Missoni: Missoni is a feel-good label full of eye-popping optimism and the kind of clothes that let the sunshine in. For spring, Angela Missoni took an especially exuberant approach with beachy bold stripes, fractal florals and those perennial knit zigzags. And she did it all with a sense of glee that meant even her most out-there combinations worked. Spangled dresses, some additionally appliquéd with flowers, could have given a "Cleopatra"-era Liz Taylor a run for her money, and baby-doll dresses in sherbet tones came banded with bitsy ruffles or a smattering of beads. These fearlessly flirtatious looks, however, were complemented by more seriously pretty fare, gauze cardigans and simple dresses sashed at the waist.
Throughout, the mood ran from feminine to giddy, though in Missoni's flood of ideas, from time to time, the collection seemed to lack the focus of her best efforts. Out on the runway, one person's eclecticism is another's confusion. That said, gowns with gently twisting straps and wrapping sashes played beautifully into the dress revival that's sweeping Milan.
EXCLUSIVE: @tomford is opening its first-ever beauty store. The boutique, which opens November 20 in London’s Covent Gardens, was designed with the over-the-top glam Ford is known for. Read the full story on WWD.com, link in bio. #wwdbeauty #wwdnews (📷: Simon Wagner) #TomFordBeauty
New York-based DJ @harleyvnewton threw a party to celebrate the holiday collection of her dress and pajama line @hvn at the Ladurée Beverly Hills. It Girls @katebosworth, @rashidajones and more joined in on the fun, which included cocktails, croque monsieur sandwiches and a photo booth. #wwdfashion (📷: Owen Kolasinski/BFA.com)
For the holidays, @Burberry partnered with 20-year-old artist @blondeymccoy on a series of three outdoor murals in downtown Manhattan. The murals are McCoy’s interpretation of a Christmas eve party, the idea of charity and the spirit of family. His third mural, pictured here, is the most personal. The image depicts McCoy’s grandparents and father in London’s Trafalgar Square in the Seventies. “My work often features lots of sentimental objects.” #wwdeye
For spring 2018, designers applied bold colors and cartoonish motifs on everything from sneakers and belts to key chains. See all the top men’s accessories trends on WWD.com. #wwdtrends (📷: George Chinsee; Prop Styling by @rnasti; Market Editor: @luiscampuzano)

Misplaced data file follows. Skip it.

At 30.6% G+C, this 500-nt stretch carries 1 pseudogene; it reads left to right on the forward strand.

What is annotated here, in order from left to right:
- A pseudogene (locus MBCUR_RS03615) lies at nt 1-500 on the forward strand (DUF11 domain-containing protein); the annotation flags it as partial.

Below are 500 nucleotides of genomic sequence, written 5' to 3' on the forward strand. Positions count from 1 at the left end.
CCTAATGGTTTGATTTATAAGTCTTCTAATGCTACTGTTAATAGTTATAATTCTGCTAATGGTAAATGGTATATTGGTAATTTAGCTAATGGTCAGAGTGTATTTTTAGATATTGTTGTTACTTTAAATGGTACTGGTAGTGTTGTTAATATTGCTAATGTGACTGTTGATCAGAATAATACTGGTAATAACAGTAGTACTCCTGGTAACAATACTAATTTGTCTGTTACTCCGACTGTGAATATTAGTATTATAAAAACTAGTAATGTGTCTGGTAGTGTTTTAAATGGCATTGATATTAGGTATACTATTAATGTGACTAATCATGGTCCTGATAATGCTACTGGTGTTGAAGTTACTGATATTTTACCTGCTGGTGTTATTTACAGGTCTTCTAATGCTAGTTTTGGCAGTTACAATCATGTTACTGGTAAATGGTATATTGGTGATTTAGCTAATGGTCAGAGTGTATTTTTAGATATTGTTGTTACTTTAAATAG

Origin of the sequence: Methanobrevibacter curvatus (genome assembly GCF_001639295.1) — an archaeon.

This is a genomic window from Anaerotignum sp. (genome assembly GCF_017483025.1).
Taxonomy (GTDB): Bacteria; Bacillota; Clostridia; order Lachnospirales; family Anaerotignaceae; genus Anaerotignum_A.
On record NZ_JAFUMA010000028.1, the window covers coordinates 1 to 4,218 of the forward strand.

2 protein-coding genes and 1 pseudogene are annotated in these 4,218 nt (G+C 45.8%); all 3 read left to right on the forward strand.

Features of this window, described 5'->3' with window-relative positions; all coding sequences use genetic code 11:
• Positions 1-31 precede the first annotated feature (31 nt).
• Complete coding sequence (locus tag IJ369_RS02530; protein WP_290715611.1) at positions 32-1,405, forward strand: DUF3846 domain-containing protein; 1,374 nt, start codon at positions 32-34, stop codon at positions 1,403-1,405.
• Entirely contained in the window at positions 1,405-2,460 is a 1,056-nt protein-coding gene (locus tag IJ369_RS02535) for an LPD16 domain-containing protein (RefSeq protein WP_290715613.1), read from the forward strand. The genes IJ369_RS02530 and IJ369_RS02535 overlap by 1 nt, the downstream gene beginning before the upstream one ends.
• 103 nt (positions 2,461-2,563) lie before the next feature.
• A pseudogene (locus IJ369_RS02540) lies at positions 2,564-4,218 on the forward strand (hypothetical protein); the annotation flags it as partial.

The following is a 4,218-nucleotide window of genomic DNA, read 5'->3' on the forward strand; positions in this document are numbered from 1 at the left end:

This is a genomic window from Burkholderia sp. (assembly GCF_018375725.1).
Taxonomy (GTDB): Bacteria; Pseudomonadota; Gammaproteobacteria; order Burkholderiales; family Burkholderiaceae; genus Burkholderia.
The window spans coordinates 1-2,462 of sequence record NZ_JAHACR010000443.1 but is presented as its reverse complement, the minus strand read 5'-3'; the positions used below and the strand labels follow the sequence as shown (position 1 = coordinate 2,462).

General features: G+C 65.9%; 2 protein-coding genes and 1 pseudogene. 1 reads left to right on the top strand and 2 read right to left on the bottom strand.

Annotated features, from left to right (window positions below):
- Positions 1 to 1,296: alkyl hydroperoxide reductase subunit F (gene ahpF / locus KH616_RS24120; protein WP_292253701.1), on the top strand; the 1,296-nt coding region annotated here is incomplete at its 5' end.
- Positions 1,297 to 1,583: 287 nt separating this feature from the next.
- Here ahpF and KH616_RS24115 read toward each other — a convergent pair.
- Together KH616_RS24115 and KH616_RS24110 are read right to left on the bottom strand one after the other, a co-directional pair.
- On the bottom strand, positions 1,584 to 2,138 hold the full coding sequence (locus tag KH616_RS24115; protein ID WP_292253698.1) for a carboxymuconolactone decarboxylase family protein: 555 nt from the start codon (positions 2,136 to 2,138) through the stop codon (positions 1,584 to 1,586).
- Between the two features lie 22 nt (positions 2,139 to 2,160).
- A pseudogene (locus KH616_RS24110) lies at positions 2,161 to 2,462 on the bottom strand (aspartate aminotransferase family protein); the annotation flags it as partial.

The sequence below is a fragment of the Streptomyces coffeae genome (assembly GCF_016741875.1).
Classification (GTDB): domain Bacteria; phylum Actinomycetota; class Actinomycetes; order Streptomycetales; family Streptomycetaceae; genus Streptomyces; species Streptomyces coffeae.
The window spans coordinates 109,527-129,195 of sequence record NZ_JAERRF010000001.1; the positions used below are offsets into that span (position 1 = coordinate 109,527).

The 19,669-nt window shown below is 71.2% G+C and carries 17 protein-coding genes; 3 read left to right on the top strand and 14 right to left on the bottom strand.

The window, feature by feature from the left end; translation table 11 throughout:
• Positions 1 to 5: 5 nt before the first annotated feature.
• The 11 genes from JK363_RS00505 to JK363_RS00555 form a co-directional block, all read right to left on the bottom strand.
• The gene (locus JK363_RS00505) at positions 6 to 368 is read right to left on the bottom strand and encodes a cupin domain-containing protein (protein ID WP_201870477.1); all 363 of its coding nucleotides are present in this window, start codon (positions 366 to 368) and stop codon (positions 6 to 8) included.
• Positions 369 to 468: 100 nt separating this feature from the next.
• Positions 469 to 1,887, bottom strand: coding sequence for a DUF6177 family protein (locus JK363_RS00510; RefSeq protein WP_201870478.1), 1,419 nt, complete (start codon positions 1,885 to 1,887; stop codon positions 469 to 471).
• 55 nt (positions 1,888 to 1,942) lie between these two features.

The @dior-sponsored @guggenheim international gala pre-party has a history of drawing cool-girl musical acts to serenade the crowd –– and last night was no exception. @haimtheband performed songs both new and old, and lured a star-studded audience with the likes of Rebecca Hall, Kate Mara, Mamoudou Athie and more. #wwdeye (📷: @lexieblacklock)
In a partnership between the @metopera and the @englishnationalopera, “Marnie” was born. The opera, with costumes sponsored by @mrporterlive, is an adaptation of the 1961 thriller by Winston Graham. Arianne Phillips, who created the costumes, is no rookie: She’s styled Madonna for her tours and created costumes for a myriad of films in the past. Read WWD’s interview with Phillips, where she talks about her inspiration for the opera’s costumes on WWD.com #wwdfashion
@barneysnyc took a different approach to their holiday windows this year. Instead of Christmas decor, Barneys tapped @thehaasbrothers to tell a story of positivity, gratitude and inclusivity via heartwarming silliness and humor. “It’s about kids and it’s about coming together and being family and loving each other,” said Simon Haas. #wwdfashion (📷: @joshuascottphoto)
Beauty influencer @kandeejohnson makes her foray into hair care with a collaboration with @ogx_beauty — making it the first time that OGX has teamed up for a product creation. The collab includes shampoos and conditioners in three scents. At 39 and a mom, Johnson is a different profile than the emerging social media stars, but is considered one of the pioneers of the digital beauty influencer world. Read WWD’s interview with her on wwd.com, including the strangest beauty product she’s ever tried #wwdbeauty